Wetlands: An Introduction - by www.EPA.gov

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Wetlands: An Introduction

Wetlands are part of the foundation of our nation's water resources and are vital to the health of waterways and communities that are downstream. Wetlands feed downstream waters, trap floodwaters, recharge groundwater supplies, remove pollution, and provide fish and wildlife habitat. Wetlands are also economic drivers because of their key role in fishing, hunting, agriculture and recreation.

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What are Wetlands

Wetlands are the transitional zones between land and water. They are unique ecosystems where the plants, soil and animals are shaped by the presence of water at or below the surface for at least part of the year. Wetlands include swamps, marshes, bogs and fens. Wetlands vary widely because of differences in soils, topography, climate, hydrology, water chemistry, vegetation, and other factors.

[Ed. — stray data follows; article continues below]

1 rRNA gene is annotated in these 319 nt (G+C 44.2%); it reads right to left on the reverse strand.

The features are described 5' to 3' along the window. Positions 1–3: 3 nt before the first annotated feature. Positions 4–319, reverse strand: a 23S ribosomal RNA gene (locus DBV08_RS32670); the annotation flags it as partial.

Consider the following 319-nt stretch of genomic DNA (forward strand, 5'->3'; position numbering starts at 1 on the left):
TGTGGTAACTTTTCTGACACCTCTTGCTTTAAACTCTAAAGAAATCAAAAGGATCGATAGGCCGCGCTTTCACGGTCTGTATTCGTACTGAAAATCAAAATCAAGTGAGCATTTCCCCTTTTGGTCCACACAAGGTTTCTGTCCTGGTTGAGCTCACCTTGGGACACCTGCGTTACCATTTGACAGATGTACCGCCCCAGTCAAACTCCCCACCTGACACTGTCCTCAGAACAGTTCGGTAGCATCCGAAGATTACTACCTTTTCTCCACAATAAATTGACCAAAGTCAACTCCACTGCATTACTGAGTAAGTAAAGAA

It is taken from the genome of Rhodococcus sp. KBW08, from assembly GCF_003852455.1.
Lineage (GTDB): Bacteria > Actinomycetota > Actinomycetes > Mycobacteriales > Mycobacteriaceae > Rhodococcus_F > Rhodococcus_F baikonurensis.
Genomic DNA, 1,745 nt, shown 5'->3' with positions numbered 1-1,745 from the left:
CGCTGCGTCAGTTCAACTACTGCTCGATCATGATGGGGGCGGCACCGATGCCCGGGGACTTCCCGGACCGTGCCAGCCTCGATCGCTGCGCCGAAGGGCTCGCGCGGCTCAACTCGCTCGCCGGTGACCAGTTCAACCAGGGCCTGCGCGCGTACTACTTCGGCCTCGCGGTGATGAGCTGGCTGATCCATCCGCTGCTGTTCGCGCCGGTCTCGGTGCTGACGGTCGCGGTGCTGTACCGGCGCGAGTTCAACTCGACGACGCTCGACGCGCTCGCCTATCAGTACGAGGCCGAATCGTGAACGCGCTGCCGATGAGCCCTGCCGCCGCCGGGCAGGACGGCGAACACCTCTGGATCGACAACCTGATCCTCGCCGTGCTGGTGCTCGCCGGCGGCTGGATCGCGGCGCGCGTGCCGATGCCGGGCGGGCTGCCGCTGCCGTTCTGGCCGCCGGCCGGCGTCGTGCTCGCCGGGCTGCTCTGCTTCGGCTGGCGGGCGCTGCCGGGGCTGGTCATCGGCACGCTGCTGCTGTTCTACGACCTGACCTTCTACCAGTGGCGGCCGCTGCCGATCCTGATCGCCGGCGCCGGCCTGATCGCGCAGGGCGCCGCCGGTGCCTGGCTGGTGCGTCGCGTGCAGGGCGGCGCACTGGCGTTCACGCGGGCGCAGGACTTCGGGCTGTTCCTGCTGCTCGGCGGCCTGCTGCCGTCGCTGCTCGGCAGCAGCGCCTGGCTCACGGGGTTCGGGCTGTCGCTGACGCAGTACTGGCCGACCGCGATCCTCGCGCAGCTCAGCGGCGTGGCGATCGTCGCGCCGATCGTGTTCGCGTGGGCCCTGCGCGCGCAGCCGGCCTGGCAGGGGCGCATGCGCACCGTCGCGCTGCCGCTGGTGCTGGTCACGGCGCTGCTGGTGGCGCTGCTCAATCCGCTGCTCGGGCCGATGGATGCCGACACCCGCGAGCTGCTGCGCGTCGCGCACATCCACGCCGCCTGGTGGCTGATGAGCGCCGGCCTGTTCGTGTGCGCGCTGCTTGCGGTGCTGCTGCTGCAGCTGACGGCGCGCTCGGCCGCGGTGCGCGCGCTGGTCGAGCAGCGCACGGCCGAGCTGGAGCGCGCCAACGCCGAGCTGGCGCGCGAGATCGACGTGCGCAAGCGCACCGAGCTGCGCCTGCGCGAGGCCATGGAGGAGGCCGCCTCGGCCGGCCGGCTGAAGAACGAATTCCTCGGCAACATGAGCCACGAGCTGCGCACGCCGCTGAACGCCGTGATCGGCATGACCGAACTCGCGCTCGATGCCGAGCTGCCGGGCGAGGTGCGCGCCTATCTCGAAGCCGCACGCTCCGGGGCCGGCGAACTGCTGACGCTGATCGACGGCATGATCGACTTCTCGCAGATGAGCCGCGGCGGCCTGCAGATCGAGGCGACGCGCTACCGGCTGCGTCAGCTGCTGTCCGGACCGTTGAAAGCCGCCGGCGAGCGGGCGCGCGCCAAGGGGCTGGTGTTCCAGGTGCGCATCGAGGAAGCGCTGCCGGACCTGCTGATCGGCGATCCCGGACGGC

See: detailed descriptions of the different types of wetlands.

Wetlands are found throughout the United States. They are often found alongside waterways and in flood plains. However, wetlands are found all throughout the landscape. Some, like prairie potholes, form in depressions on the land or over poorly drained soils. While some wetlands have no apparent connection to surface water like rivers, lakes or the ocean, most wetlands have critical groundwater connections.

Unique wetlands that don’t have surface water connections are commonly found in the upper Great Lakes, north-central interior and Great Plains regions, but almost every part of the U.S. has such wetlands.